Inside out/upside down is a sophisticated, and yet largely unknown, brainstorming technique. I first heard the phrase “turn it inside out and upside down” when I was in a producer’s office for a pitch session. I found out what he was referring to after the meeting.
The first of the five requirements to achieve a High-Concept idea is that the story has to be original and unique. Even though that requirement is the hardest to meet, it does not involve the reinvention of the wheel. What it means is to take the main storyline that already exists in another film and turn it on its head. Change a few key elements of another story to transform it to something different.
For example, change the protagonists from men to women, young to old, ethnicity, etc. The location can be altered from urban to rural or even jungle. You can also play with the the genre. If the original film was a drama, change it to a comedy. If the genre was an adventure film before, try making it a horror movie. Take what has been presented before in one manner and transform it to a way that hasn’t been seen before.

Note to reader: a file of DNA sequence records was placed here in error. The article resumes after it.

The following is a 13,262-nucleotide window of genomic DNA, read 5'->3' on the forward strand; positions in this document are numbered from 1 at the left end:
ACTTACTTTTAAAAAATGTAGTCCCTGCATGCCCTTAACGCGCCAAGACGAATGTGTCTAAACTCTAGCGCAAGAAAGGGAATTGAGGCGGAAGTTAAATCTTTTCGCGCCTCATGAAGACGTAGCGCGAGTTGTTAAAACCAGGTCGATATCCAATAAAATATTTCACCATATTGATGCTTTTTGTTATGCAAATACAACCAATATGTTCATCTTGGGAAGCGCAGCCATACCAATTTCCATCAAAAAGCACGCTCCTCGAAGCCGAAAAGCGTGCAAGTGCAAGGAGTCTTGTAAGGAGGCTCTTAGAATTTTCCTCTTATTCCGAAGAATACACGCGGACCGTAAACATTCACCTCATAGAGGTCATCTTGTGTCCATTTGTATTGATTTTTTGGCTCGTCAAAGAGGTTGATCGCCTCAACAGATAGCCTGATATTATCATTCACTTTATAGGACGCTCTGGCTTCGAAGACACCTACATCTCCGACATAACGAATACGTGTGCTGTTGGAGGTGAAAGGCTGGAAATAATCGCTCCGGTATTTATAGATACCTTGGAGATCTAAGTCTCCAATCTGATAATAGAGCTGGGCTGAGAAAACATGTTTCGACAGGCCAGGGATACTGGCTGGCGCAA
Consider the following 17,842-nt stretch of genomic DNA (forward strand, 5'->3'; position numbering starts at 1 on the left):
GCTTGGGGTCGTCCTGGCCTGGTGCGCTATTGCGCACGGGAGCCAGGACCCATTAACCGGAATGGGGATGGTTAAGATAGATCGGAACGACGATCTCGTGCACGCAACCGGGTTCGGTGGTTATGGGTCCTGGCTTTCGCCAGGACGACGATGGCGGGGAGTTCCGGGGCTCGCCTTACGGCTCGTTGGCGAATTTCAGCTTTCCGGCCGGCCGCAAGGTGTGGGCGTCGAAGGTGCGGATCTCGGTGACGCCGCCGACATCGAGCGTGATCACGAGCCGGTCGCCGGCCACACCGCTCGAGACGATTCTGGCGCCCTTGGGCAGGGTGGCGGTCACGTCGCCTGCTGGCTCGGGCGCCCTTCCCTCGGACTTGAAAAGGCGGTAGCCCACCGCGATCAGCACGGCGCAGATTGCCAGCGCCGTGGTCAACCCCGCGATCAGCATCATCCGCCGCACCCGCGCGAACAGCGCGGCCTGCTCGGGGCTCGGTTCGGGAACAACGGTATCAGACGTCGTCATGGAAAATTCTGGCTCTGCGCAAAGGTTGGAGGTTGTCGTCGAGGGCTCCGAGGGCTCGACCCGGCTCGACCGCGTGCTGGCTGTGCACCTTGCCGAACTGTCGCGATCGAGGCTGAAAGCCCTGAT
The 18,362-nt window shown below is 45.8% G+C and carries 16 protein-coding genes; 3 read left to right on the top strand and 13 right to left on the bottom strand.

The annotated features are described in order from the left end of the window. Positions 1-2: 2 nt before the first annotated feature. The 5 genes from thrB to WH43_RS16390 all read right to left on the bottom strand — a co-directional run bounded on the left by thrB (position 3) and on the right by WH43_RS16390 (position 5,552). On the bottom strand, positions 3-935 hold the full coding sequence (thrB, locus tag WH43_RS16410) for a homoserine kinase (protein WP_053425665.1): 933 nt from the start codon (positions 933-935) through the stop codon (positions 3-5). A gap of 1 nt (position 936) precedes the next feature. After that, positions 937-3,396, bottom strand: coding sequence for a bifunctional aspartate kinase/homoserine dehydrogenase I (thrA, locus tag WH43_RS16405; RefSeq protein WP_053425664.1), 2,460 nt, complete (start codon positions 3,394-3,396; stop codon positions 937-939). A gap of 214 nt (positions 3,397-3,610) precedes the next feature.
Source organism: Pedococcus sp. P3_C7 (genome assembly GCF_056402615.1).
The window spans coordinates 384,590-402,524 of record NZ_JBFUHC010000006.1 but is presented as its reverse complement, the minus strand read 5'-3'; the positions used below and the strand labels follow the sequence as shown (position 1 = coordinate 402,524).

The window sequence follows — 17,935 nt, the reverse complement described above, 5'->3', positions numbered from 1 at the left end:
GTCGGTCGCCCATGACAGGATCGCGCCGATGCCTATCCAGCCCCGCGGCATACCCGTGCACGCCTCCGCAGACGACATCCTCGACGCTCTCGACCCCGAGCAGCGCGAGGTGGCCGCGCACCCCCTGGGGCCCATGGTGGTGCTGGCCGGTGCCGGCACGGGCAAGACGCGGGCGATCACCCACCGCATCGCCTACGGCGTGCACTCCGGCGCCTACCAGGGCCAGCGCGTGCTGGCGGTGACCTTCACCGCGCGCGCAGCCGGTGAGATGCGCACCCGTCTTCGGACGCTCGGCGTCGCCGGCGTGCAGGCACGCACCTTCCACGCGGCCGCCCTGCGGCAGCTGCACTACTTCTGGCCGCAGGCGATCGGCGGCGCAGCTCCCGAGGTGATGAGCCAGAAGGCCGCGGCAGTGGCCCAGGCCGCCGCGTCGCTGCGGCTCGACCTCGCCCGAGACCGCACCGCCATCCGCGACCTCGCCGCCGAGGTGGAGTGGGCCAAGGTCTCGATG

The term “half-baked idea” does not mean what you think it does. Traditionally speaking, half-baked has meant something that hasn’t been completely thought out. It has been hastily put together and has obvious flaws. However, in the world of High Concept, a half-baked idea is something that has merit but has not been fully developed. And that idea deserves further work to fully bake it and make it work.
Remember, if you receive “half baked” as note, it’s actually a positive rather than a negative comment.
Read Steve on Screenwriting by Steve Kaire once a month on Write On! Online. Kaire is a screenwriter/pitchman who’s sold eight projects to the major studios on spec without representation. For more from Steve Kaire, check out his CD: “High Concept-How to Create, Pitch & Sell to Hollywood“ and website.Tags: Brainstorming Half Baked High Concept Screenwriting Screenwriting Steve Kaire Steve on Screenwriting Writing